Ancient porcelain from Shanxi on display at National Museum of China
Pieces of porcelain excavated from a kiln from the Song (960-1279) and Jin (1115-1234) dynasties discovered at Guzhen village in Hejin, a county-level city in North China's Shanxi province, are on display in Beijing. [Photo/IC]
An archaeological exhibition on the achievements of a kiln from the Song (960-1279) and Jin (1115-1234) dynasties discovered at Guzhen village in Hejin, a county-level city in North China's Shanxi province, opened at the National Museum of China in Beijing on April 22.
The exhibition is being hosted by the museum and the Shanxi Cultural Relics Bureau.
It displays more than 150 cultural relics unearthed from the ancient kiln site, and more than 80 pieces of porcelain collected by well-known institutions across China.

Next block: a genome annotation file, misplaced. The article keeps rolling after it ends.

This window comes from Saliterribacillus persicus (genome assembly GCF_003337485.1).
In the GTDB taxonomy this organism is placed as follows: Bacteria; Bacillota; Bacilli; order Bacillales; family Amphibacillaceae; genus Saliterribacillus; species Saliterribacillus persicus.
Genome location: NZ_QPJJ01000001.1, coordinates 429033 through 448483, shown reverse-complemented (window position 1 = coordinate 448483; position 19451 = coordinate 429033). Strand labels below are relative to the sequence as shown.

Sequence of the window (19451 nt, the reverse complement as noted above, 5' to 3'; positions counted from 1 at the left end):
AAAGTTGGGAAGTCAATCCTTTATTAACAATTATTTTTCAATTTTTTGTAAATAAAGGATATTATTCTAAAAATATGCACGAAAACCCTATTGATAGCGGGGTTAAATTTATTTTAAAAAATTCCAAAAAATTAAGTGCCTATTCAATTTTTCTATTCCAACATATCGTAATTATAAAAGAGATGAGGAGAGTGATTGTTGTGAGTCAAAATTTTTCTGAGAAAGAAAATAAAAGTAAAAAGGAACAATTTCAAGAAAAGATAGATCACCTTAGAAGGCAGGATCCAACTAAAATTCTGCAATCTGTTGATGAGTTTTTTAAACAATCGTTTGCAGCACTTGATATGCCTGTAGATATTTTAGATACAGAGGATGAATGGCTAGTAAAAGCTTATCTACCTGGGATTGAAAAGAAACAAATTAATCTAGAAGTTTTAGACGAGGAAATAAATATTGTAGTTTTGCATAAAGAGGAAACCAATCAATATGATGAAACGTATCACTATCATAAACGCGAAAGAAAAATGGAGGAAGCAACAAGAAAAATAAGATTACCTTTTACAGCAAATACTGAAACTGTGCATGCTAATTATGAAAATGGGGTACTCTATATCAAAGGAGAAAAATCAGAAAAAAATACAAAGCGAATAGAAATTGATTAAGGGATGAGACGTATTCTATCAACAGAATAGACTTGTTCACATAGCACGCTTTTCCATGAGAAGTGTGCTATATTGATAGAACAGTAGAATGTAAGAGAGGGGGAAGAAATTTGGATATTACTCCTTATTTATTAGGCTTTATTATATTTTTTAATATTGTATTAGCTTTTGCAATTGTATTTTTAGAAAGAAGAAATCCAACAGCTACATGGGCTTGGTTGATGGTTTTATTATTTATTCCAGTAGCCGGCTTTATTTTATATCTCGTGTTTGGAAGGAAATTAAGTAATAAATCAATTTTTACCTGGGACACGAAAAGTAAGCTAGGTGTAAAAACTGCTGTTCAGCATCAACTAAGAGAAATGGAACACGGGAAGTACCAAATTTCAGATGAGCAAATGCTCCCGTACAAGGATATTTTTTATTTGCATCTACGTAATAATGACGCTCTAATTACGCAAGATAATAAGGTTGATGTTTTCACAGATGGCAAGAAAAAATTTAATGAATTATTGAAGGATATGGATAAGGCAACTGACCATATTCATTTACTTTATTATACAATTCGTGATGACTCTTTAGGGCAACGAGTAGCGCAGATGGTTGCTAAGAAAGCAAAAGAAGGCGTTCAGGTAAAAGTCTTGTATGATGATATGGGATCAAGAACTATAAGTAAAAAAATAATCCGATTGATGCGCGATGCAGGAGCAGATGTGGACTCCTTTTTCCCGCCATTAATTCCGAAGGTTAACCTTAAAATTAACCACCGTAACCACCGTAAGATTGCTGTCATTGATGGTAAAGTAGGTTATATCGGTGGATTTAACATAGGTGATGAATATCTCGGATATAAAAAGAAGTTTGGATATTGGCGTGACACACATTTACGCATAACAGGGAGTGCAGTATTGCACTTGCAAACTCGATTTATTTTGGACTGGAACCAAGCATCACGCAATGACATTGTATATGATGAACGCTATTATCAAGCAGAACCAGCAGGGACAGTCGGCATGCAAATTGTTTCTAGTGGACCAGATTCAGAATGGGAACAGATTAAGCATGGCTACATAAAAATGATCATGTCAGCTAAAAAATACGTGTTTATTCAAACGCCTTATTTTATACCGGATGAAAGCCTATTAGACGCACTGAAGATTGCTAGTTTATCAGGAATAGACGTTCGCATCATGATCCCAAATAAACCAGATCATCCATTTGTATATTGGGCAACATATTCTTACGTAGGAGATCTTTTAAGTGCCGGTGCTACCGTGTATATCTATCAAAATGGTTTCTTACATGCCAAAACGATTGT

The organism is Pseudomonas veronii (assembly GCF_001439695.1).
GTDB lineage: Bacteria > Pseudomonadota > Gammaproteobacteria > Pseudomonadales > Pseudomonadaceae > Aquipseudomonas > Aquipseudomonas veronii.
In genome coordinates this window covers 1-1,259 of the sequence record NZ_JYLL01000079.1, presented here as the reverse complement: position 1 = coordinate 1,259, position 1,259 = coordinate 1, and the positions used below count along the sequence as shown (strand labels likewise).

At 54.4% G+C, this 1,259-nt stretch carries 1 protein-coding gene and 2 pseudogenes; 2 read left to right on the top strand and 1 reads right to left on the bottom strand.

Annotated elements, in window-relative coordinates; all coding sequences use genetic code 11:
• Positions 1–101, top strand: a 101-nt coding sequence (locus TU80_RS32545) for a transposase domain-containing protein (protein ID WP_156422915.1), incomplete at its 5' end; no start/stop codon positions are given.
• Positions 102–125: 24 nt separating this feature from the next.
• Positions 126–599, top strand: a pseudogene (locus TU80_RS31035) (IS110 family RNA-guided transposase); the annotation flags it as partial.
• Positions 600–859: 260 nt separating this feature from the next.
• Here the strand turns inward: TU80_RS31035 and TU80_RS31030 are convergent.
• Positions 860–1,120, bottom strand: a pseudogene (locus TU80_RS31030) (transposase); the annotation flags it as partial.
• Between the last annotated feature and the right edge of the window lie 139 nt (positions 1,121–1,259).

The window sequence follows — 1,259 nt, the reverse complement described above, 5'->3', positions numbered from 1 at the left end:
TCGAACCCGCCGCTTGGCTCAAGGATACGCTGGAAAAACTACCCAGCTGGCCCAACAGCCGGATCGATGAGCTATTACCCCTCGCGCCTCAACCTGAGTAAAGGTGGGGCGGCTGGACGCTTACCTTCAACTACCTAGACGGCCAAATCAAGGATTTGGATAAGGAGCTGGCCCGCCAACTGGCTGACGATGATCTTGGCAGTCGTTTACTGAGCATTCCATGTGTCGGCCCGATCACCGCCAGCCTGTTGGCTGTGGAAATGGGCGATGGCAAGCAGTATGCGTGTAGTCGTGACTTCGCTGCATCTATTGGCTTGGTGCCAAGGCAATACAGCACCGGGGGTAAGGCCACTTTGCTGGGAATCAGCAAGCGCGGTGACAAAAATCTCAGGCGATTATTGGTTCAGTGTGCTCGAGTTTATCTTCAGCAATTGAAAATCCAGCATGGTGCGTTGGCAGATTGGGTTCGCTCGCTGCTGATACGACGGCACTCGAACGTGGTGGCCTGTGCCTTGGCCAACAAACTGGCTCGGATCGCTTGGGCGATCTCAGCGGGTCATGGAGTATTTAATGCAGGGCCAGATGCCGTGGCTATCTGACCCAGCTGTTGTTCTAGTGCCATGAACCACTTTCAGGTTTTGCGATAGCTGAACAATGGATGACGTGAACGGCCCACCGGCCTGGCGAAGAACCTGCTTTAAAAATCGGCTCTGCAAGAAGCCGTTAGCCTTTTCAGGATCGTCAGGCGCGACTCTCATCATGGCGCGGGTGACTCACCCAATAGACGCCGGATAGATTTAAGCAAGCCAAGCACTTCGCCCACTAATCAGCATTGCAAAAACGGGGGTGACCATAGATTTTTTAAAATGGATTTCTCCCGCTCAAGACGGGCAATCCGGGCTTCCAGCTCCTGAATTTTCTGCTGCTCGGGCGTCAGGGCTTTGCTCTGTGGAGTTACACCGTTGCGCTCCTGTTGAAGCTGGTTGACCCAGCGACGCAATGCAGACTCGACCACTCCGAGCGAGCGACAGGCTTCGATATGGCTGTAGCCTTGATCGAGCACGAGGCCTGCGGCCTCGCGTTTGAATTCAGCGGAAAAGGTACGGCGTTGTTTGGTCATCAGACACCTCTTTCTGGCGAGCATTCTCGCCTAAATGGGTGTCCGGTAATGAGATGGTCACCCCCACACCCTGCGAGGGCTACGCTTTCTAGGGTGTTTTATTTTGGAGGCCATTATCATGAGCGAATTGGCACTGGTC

The exhibition presents the archaeological excavations, porcelain craftsmanship, decorative methods and cultural connotations and systems of the kiln, as well as the rise and fall of the porcelain industry and the distribution of porcelain commodities.
A porcelain pillow excavated from a kiln from the Song (960-1279) and Jin (1115-1234) dynasties in Hejin on display at the exhibition in Beijing [Photo/IC]
Hejin, known as Longmen before the Song Dynasty, had been famous for porcelain production since the Tang Dynasty (618-907). The discovery of the kiln in 2016 was a major breakthrough in Chinese ceramic archaeology and was selected as one of the top 10 new archaeological discoveries in China that year.
Among the exhibits, the most eye-catching ones are the porcelain pillows with different shapes and patterns, showing the exquisite firing craftsmanship and elegant aesthetics.
The exhibition, which lasts for three months, also reproduces the site where the archaeological relics were recovered, including porcelain workshops, porcelain kilns and wells. The display makes use of scene restoration and multimedia demonstrations.